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I have two networks with the same IP addresses in use and I need to connect them.

I have a third network between the two to connect them but I need to know : - is it possible to communicate iof the IP are the same on both side ? - Which technology to use to configure the router to achieve this ? Do I need NAT, or something else ?

Example : I have network A in 192.168.1.0/24 with one machine 192.168.1.10 I have network B with the same configuration I have a third network C in 192.168.222.0/24 connected to A and C with routeurs How to access the machine on network A with the one on network C ?

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1 Answer

It's very, very ugly. The simplest way is to construct a bridging network with two routers in it, with those two routers connected in the bridging network.

Each bridging router NATs 192.168.1.0/24 to a different /24 inside the bridging network. Assuming 192.168.10.0/24, 192.168.11.0/24, 192.168.3.0/24 are free and 192.168.1.251 is free in each network:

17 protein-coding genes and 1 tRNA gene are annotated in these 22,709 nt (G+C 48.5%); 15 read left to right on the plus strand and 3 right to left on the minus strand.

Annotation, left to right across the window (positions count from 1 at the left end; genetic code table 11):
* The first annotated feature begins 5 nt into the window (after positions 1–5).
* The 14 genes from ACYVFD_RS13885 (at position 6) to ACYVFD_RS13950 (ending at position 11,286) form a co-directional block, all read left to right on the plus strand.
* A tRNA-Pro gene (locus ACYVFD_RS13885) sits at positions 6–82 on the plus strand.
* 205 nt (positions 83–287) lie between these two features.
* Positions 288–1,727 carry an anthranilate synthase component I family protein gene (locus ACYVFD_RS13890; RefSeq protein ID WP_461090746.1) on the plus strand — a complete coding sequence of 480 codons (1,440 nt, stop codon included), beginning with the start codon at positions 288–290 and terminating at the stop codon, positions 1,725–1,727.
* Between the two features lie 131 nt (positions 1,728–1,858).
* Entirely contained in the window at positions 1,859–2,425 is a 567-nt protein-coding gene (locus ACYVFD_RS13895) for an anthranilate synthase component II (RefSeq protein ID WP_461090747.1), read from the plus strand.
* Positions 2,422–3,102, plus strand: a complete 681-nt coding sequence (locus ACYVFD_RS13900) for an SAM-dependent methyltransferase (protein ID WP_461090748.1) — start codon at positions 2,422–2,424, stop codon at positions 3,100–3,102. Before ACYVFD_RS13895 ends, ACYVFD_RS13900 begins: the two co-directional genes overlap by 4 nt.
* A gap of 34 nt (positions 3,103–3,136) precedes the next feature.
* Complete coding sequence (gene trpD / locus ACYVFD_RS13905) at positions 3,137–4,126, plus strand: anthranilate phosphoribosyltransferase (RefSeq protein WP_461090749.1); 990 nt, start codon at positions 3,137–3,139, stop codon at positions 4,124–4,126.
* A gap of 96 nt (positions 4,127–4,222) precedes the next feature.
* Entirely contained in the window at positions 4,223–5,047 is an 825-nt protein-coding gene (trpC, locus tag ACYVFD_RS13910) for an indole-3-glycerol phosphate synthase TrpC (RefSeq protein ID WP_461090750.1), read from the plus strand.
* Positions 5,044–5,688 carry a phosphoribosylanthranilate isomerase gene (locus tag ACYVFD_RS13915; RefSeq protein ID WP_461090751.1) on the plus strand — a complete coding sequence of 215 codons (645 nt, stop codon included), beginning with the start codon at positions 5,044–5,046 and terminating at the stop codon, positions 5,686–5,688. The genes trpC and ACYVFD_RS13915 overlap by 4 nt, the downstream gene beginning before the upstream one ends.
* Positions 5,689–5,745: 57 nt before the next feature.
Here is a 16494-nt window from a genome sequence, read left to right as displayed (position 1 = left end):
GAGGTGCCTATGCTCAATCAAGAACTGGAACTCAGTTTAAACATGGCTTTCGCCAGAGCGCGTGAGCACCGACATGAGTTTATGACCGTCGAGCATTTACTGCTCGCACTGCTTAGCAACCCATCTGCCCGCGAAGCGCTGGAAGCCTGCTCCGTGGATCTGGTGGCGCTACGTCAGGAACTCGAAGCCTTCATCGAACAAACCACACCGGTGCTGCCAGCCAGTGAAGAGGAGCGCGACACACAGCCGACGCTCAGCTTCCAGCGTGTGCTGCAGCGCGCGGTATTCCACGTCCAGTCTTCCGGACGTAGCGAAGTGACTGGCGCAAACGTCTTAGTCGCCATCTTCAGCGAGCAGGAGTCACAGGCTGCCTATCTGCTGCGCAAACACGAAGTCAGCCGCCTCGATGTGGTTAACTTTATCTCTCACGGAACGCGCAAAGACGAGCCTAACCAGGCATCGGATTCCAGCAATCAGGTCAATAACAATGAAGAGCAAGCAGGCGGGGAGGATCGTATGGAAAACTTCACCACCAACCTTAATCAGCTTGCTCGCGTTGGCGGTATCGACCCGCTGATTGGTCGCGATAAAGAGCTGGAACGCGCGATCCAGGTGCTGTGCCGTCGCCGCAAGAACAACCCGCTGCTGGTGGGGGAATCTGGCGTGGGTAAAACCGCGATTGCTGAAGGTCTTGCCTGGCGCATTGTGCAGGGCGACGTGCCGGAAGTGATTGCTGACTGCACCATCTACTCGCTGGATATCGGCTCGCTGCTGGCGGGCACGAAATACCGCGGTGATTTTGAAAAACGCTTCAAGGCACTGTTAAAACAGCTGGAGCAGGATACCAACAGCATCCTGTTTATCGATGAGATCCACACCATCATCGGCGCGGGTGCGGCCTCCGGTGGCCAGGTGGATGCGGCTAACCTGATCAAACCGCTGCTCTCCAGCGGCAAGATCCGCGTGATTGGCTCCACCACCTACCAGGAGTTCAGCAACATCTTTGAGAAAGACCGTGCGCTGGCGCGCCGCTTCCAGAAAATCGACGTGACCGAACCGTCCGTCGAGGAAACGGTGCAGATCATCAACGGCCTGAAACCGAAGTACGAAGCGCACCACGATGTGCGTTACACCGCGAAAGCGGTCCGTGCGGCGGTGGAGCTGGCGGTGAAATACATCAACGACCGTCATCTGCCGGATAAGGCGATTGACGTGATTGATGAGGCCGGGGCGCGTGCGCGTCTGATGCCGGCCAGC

Router 1 works as follows:

  1. Router 1 is assigned IP address 192.168.3.1/24 in the bridging network and 192.168.1.251 in its own network.

  2. Router 1 has a connection to one of the 192.168.1.0/24 networks and NATs 192.168.1.x to and from 192.168.10.x

  3. Router 1 has a route for 192.168.11.0/24 with a next hop of 192.168.3.2 in the bridging network.

Router 2 works as follows:

  1. Router 2 is assigned IP address 192.168.3.2/24 in the bridging network and 192.168.1.251 in its own network.

  2. Router 2 has a connection to the other of the 192.168.1.0/24 networks and NATs 192.168.1.x to and from 192.168.11.x.

  3. Router 2 has a route for 192.168.10.0/24 with a next hop of 192.168.3.1 in the bridging network.

In this way, machines on the 192.168.1.0/24 network connected to router 1 can access machines in the second network by using 192.168.11.0 addresses. Vice-versa for the other network, using 192.168.10.0 addresses.

The default router in each network must be configured to route packets for 192.168.10.0/24 and 192.168.11.0/24 to 192.168.1.251. The routers can be cheap wireless routers running OpenWRT, Tomato, or DD-WRT. These routers can also be used for other purposes. For example, if they're already the default router for their 192.168.1.0/24 network, the configuration is slightly simpler.

While it should be possible to do this with a single router using both SNAT and DNAT, I've never gotten it to work. Others I know have reported similar issues. I believe it's because the ARP system can't handle two distinct ARP entries for the same IP on distinct interfaces.

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